Spiders Native to Washington State
Spiders are famous for their ominous appearance, ability to bite-often with venom, their webs and their predacious nature. Different than insects, which have six legs, spiders have eight legs and their thoraxes and heads are “fused” into a “cephalothorax.” The eight legs and body type make them “arachnids,” and not insects. They have fangs and inject venom—though, thankfully, most spiders are too small to penetrate human skin. And spiders are able to produce silk.
Spiders vary widely in size, “personality,” and presence or type of webbing they produce. Fortunately, Black Widow and Brown Recluse spiders are not native to Western Washington and are only rarely transported here.
Unfortunately, we do have House Spiders (also known as the Hobo Spider) which produce a skin ulcer and various other symptoms.
Of course, spider webs cause a great deal of aesthetic concern, covering areas of home exteriors, window views, and indoor areas of walls and ceilings. Here, spider’s silk becomes a messy, unsightly problem. Homes and commercial buildings near waterfronts are especially susceptible to spider webs obscuring the view. Waterfronts have abundant aquatic flies and midges which spiders love to hunt so local spider populations are huge.
There are quite a variety of spiders, some that spin amazing but troublesome webs, some that spin angular webs in corners. Others still stalk or ambush prey—mostly insects.
House Spider (Hobo Spider)
The house spider or hobo spider is rather large, about 2/3” in length, and responsible for our worse spider bite injuries in Western Washington. These spiders can be found in many locations in and around a home, they travel long distances and are swift runners. Their bite is not too painful, but the symptoms that follow can be severe.
Consequences of Hobo spider bite:
Within a half-hour a red swelling occurs that can be 2 to 6 inches across. Within 1 to 2 days this area blisters and breaks, creating an open ulcer which can require surgery. Healing of the ulcer can take months. Systemic illness, when it occurs, can include headache, nausea, weakness, and vision impairment.
Brown Recluse Spiders
Brown Recluse Spiders are not normally found in the Northwest. According to arachnicologist, Rick Vetter, there have only been 3 documented cases of Brown Recluse Spiders in Washington State. They are particularly feared because they venom is necrotic—meaning it kills cell tissues. Others, similar-loving spiders do exist in the Northwest, but they don’t have the horrible consequences.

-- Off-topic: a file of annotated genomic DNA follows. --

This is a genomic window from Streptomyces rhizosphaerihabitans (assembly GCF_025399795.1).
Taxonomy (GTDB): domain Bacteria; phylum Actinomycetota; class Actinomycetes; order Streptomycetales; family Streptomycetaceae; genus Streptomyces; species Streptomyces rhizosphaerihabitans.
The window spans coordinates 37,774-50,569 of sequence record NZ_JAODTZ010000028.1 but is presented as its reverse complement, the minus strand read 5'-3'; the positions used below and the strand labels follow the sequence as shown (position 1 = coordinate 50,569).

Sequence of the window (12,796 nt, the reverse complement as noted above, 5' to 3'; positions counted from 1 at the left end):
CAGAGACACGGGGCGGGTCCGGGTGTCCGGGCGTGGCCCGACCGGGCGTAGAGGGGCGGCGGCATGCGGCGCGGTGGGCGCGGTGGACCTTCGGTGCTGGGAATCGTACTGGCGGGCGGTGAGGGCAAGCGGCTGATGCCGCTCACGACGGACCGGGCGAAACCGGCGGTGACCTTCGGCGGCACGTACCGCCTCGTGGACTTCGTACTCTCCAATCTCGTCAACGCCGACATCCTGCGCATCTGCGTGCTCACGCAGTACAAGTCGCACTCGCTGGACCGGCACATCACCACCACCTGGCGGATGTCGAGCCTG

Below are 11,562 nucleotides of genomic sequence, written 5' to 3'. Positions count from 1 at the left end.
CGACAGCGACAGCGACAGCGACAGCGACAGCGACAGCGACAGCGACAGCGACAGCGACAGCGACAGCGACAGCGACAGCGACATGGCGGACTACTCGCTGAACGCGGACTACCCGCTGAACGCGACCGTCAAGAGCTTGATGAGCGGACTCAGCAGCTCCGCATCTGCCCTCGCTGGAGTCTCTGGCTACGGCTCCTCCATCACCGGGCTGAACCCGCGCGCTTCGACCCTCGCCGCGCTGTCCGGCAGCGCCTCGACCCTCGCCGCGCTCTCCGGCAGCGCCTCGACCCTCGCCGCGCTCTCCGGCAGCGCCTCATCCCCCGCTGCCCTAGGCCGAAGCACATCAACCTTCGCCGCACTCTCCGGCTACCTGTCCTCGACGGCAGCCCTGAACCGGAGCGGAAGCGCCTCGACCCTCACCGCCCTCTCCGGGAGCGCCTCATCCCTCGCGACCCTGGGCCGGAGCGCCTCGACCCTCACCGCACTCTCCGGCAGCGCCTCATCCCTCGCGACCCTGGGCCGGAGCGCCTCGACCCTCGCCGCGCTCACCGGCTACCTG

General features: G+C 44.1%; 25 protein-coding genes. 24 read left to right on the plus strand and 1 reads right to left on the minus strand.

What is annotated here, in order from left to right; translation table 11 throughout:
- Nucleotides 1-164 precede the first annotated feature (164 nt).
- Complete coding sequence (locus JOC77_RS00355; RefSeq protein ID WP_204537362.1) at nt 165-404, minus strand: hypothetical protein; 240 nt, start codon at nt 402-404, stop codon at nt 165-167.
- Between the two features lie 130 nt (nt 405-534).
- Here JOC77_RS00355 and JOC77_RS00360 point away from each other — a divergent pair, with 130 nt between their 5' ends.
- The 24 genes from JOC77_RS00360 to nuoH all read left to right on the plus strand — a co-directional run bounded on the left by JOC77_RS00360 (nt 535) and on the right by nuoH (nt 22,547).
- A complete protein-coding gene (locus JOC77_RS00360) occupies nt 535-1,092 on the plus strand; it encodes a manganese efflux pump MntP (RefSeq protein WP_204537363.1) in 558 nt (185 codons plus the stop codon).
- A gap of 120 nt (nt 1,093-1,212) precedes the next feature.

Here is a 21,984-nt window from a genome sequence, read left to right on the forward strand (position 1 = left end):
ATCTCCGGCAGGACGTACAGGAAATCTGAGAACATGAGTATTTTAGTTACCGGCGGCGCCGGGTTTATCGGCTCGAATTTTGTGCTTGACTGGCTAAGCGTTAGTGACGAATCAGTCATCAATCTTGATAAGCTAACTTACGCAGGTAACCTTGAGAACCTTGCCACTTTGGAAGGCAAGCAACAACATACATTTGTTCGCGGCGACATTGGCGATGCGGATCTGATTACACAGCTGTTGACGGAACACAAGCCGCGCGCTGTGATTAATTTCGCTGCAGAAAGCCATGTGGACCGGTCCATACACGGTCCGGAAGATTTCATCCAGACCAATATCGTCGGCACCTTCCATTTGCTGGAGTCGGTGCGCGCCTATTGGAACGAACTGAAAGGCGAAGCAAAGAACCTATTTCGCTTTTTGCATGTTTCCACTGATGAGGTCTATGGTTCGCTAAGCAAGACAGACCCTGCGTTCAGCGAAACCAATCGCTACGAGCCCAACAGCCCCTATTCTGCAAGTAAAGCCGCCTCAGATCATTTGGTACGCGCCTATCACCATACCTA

Black Widow Spider
Black widow spiders are famous for their appearance and their bites. Black Widow spiders, while relatively small, have a very powerful neurotoxin in their venom. Black widow spiders are famous for their striking coloring, sexual cannibalism, and the history of people being bit by them. Black widows are actually reluctant to bite and will play dead first, and only bite when threatened and cannot escape. Bites from the black widow cause the typical local pain and swelling, but also may result in headache, sweating, increased blood pressure, strong muscle cramps and/or intense chest pain, tightness and difficulty breathing.
Black widow spiders are native to central and eastern Washington. However, black widow spiders are not native to western Washington. While Black widow spiders are not native to the Greater Seattle—Puget Sound Region there is a spider of general appearance to the black widow, which is of brown color that closely resembles a black widow spider that lives in the Greater Seattle-Tacoma area. This ‘false widow spider’ has no orange/red hourglass colorings on its underside.
What you can do to avoid spider infestations—Seattle, Tacoma, and Bellingham.
Homeowners and property managers of commercial buildings can do much to avoid spider infestations.
- Trim bushes away from direct contact with the home or structure.
- Use outdoor lighting that doesn’t attract flying insects.
- Avoid storing large items, lumber or firewood against the building/home exterior.
Cascade’s Spider Control Service
Cascade Pest Control provides both ‘spider knockdown’ treatments and ongoing preventive spider control treatments to limit, or even stop, spiders from invading a home. Cascade’s ‘spider knockdown’ treatment is most often used as an initial treatment to commence long-term spider control and protection from spider infestations. The spider treatments consist of a combination of spot application of a spider spray in strategic locations and the use of a spider pole to whisk off webs—both discouraging their habitat and leaving the spiders more vulnerable to our low-toxic spray. Your technician will advise you should landscape or other items provide spider habitat.
If you live in Seattle / Puget Sound regions and wish to avoid invasive species of spiders, call 1-888-989-8979